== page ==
August 10, 2017
MDS experience leads to more volunteer work
Pine Ridge, S.D. – Sometimes a week of volunteer work with Mennonite Disaster Service (MDS) is a stepping stone to another service project in another place and time.
Recent college graduate Chris Guntz has been building on his service experiences one step at a time toward what might be one of biggest adventures yet.
In July, he volunteered at his first MDS project, spending a week helping to build homes on the Pine Ridge Indian Reservation in South Dakota, traveling there as part of a group from the Vincent Mennonite Church in Spring City, Pennsylvania.
He also had many previous service experiences with other groups in locations including Honduras and Puerto Rico, along with a three-week study program in Costa Rica.
Guntz attended Houghton College in New York, where he majored in business administration and minored in Spanish.
At the MDS site in Pine Ridge, Guntz reflected on the lives of some of the Oglala Lakota people he briefly met in the course of his work.
“It’s a lot tougher than one could imagine in terms of living conditions,” he said, “and how the Lakota have been mistreated. It just seems so lopsided with unfairness.”
The team in Pine Ridge helped to raise walls for new homes being built by MDS in partnership with the local Ogala Lakota long term recovery committee.
As with all MDS projects building a house for disaster survivors is only part of the volunteer experience. For some, it can be a launching pad to deeper service encounters, like what is planned for Guntz.
His mother, Susan Guntz, who traveled to Pine Ridge as a youth sponsor, said she believes her son is ready for his new endeavors beyond Pine Ridge, because she knows he will come back changed.
She is the mother of 10 children – some foster, some adopted, some stepchildren and some biological – ranging in age from 35 to 14 months. “Chris has always been the one to do things like carry the groceries in without asking,” she said, predicting that her son will grow immensely in his next endeavor.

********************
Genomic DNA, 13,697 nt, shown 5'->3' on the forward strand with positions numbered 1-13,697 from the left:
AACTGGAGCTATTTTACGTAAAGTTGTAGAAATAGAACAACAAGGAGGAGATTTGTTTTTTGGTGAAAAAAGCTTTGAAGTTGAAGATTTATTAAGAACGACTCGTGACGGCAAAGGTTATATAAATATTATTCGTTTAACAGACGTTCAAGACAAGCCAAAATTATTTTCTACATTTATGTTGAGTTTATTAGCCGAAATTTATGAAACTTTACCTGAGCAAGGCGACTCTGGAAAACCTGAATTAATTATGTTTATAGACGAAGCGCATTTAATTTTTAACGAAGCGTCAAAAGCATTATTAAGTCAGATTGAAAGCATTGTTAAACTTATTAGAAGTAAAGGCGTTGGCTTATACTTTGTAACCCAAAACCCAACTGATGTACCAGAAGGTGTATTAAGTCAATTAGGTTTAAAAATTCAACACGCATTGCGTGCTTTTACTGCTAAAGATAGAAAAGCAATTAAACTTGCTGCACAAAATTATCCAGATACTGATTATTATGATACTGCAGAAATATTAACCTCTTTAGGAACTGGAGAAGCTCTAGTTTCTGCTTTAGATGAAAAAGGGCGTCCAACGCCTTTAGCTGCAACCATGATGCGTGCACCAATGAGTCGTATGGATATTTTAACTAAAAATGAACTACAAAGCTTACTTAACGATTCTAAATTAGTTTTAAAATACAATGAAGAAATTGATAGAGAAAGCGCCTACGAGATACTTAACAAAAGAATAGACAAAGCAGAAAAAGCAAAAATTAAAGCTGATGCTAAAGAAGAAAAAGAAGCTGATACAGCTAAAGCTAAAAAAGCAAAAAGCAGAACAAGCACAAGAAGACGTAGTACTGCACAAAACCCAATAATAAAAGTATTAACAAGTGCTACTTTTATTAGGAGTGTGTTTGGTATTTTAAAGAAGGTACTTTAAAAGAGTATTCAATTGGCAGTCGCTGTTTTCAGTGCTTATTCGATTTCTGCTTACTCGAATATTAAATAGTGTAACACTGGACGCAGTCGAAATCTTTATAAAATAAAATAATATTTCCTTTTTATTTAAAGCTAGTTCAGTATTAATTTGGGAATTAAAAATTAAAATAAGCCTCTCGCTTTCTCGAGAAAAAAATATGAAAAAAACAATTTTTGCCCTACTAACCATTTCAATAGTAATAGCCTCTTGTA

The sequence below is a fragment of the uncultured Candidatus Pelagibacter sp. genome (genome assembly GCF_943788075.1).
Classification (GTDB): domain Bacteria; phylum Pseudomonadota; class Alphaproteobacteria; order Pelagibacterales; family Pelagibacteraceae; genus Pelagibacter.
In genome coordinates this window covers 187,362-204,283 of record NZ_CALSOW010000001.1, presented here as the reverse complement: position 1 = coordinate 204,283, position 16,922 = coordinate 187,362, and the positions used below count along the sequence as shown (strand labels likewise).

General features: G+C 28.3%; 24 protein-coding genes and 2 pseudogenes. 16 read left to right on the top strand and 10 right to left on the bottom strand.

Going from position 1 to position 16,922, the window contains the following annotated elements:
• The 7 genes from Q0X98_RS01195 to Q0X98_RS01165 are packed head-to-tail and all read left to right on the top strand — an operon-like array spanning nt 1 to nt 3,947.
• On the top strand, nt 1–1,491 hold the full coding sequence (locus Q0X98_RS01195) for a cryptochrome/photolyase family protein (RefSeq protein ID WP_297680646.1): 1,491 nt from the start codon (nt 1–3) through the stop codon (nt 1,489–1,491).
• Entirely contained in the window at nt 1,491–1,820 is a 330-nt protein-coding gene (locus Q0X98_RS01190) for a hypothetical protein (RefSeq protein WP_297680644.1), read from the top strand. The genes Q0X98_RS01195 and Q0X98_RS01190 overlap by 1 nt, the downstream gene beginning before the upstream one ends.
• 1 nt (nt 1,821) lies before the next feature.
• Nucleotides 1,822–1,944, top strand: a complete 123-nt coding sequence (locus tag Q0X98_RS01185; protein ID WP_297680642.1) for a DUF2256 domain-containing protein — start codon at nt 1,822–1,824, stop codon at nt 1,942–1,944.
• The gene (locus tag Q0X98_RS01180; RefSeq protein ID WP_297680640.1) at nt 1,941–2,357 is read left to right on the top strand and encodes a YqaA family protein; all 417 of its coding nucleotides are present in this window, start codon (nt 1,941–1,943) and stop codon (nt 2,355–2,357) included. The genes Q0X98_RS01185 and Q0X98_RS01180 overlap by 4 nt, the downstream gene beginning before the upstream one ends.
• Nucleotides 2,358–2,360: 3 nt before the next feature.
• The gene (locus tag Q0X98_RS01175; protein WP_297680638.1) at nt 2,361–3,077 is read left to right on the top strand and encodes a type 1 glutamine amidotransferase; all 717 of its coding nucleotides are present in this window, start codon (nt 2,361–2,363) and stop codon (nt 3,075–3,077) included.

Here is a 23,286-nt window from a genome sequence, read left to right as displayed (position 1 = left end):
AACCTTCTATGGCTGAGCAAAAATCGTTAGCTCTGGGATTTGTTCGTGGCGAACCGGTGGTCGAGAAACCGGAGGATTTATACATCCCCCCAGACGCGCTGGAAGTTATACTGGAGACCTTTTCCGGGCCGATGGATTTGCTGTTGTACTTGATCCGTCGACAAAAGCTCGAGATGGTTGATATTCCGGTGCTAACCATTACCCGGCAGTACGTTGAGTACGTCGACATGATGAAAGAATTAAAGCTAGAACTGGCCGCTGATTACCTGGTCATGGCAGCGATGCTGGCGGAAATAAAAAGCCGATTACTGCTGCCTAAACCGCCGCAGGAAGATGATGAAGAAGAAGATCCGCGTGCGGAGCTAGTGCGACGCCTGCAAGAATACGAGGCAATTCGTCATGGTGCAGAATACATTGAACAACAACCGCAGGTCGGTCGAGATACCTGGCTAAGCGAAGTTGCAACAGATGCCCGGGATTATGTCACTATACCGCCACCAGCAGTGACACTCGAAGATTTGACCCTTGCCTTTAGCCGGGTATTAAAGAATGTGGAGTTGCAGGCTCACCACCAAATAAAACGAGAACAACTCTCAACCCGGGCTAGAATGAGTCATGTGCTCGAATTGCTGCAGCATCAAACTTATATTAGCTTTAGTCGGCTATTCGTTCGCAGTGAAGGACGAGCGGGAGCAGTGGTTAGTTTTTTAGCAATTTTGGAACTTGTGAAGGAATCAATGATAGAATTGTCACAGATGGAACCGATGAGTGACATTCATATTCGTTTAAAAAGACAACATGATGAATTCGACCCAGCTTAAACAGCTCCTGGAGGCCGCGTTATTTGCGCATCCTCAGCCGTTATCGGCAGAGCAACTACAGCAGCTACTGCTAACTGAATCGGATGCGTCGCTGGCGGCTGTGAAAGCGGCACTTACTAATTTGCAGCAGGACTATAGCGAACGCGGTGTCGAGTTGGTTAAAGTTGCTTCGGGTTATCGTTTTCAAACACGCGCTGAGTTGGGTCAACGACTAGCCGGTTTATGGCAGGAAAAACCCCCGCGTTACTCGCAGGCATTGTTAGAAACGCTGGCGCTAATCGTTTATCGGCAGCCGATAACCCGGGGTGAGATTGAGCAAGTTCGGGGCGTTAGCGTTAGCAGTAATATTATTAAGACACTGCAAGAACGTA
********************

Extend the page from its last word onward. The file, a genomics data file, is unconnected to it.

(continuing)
“He’ll never be the same,” she added, with a slight break in her voice. “I mean that in a good way.”
And where is his post-MDS endeavor taking him?
A friend of the Guntz family operates “Top of the World Coffee” in Kathmandu, Nepal, and as he opens a second shop this year, he was seeking help.
The shop serves both Nepali and imported fresh-roasted coffee, and also provides local jobs and employment in one of the world’s most challenging business environments. One of its guiding principles is to be “God-honoring in every aspect.”
He has always liked coffee but during his junior year of college he discovered his residential advisor roasted his own coffee. “I asked him to teach me how to roast,” Guntz recalls, “and Thanksgiving of that same year I bought supplies and got into roasting coffee.”
Feeling he could contribute to this vision, Guntz can draw from his MDS experience an understanding that when serving in local communities it is important to understand their context, their lives before the disaster hit.
He will continue with his desire to serve others by working from October 2017 through September 2018 in Nepal, accepting housing and meals as his pay.